Google is working on a new, physical debit card to expand its Google Pay service.
The new card will allow users to buy products with the card, their mobile phone, or online. It'll also allow users to easily track purchases, check their balance, or lock their account in a hurry. The card will be co-branded with different traditional banks including CITI and Stanford Federal Credit Union.
However, when a tech company enters the financial space, success is far from guaranteed. So, what does Google need to do to make it a success?
It Needs to be Compelling
According to TechCrunch, Google is hoping that its new card will provide customers with a simpler, faster, and more seamless experience than traditional banking cards.
However, while the Google card will doubtless provide a more user-friendly experience than traditional cards, with its list of transactions and map location, it isn't the only card offering that kind of service.
If a user wanted those sort of features from a bank card, they have a relatively extensive list to choose from already. They could pick a Monzo card, or a Revolut, or a card from Starling Bank, or N26, or Chime. Not all of these options are available everywhere — Starling, for example, is only available in the UK.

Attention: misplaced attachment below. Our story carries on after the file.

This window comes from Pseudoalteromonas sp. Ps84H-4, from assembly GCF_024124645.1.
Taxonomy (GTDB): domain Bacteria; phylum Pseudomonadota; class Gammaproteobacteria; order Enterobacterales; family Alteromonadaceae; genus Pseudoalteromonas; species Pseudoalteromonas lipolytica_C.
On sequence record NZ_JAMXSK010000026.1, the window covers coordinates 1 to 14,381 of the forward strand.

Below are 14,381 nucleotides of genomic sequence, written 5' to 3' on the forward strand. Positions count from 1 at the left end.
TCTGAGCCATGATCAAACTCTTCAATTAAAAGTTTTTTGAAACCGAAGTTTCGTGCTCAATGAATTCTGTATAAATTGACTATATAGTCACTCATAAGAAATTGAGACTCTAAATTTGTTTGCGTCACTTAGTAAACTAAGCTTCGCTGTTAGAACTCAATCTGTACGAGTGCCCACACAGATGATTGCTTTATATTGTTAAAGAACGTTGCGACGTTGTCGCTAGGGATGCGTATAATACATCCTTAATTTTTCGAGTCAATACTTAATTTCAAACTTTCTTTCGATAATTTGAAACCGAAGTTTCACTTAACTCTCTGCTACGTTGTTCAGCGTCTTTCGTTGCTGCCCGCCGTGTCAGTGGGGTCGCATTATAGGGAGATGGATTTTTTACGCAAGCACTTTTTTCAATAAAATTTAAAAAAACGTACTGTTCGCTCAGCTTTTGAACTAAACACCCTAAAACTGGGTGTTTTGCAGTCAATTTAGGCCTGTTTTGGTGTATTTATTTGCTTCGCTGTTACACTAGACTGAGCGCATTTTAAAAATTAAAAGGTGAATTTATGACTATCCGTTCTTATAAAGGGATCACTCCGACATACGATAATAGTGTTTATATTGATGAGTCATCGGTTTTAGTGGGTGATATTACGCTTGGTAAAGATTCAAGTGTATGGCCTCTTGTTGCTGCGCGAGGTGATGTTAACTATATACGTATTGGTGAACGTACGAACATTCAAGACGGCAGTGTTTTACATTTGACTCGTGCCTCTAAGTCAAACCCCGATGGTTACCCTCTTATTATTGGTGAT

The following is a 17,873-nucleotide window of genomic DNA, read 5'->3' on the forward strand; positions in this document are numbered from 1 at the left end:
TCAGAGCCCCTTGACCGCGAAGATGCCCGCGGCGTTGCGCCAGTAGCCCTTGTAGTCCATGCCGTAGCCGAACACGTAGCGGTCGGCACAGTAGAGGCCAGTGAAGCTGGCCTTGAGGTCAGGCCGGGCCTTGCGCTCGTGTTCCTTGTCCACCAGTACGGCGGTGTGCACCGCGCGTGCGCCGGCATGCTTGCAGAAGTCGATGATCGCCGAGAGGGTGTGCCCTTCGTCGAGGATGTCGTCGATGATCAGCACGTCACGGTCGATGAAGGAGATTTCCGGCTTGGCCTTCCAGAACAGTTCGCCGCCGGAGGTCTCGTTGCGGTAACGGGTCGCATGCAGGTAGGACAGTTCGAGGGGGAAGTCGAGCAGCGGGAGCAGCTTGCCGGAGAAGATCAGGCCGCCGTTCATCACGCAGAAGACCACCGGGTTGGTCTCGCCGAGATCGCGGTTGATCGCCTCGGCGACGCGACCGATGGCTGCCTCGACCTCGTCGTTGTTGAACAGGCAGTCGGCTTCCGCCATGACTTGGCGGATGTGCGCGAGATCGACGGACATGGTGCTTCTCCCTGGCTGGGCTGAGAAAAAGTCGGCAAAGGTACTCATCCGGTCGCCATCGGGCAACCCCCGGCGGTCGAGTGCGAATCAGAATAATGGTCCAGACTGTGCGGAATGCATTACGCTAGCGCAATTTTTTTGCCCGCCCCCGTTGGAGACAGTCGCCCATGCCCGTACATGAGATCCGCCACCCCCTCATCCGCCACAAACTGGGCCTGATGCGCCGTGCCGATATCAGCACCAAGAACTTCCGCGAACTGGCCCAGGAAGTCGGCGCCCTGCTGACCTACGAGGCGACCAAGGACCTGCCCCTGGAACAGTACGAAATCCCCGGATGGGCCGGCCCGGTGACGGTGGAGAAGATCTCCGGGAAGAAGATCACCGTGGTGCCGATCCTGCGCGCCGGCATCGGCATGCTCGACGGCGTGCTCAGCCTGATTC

But the point remains — Google would be entering a very competitive market and it seems unlikely that people currently using a challenger bank would jump ship to Google just because it's Google. What's more, it's very possible that those not currently using a challenger bank might be wary of straying from a trusted financial institution.
It Needs to be Available Everywhere
One of our big criticisms of the Apple Card is that it's only available in America, despite Apple revealing it more than a year ago.
Google needs to make its debit card available to users everywhere for it to become a genuine success. With almost two-thirds of US consumers choosing iPhones, Google simply can't rely on the US market to make a success of its debit card.
Of course, rapid expansion makes much more sense for Google than it does for Apple.
As pointed out by TechCrunch, Google could use the transaction data collected by the new card to improve ad campaign measuring or even ad targeting. Restricting this sort of data collection to the US would be short-sighted in the extreme.
Naturally, it might be more difficult in some regions than in others — the EU is unlikely to take kindly to Google selling adverts based on gathering users' personal debit card information.
It Needs to be Easy
When launching a new financial services product, signing up needs to be easy, or no one will bother.
Monzo got it right when it launched its cash card in the UK. In a 2017 Mashable article, Will Beeson, head of operations and innovation at Civilised Bank, said “One of the greatest challenges for fintech is getting the word out. I've seen millennials on the Tube — and even more on the Overground [the main train line in hipster East London] — and it seems like every other person is tapping in and out with a Monzo card.”
Signing up for a Monzo cash card was easy when it first opened. Now that the company has moved to offering full current accounts it's slightly more complicated but still very easy when compared to opening a traditional bank account.
If applying for a Google debit card takes more than an hour or so, people will lose interest rapidly and stick with the traditional bank they're already signed up to.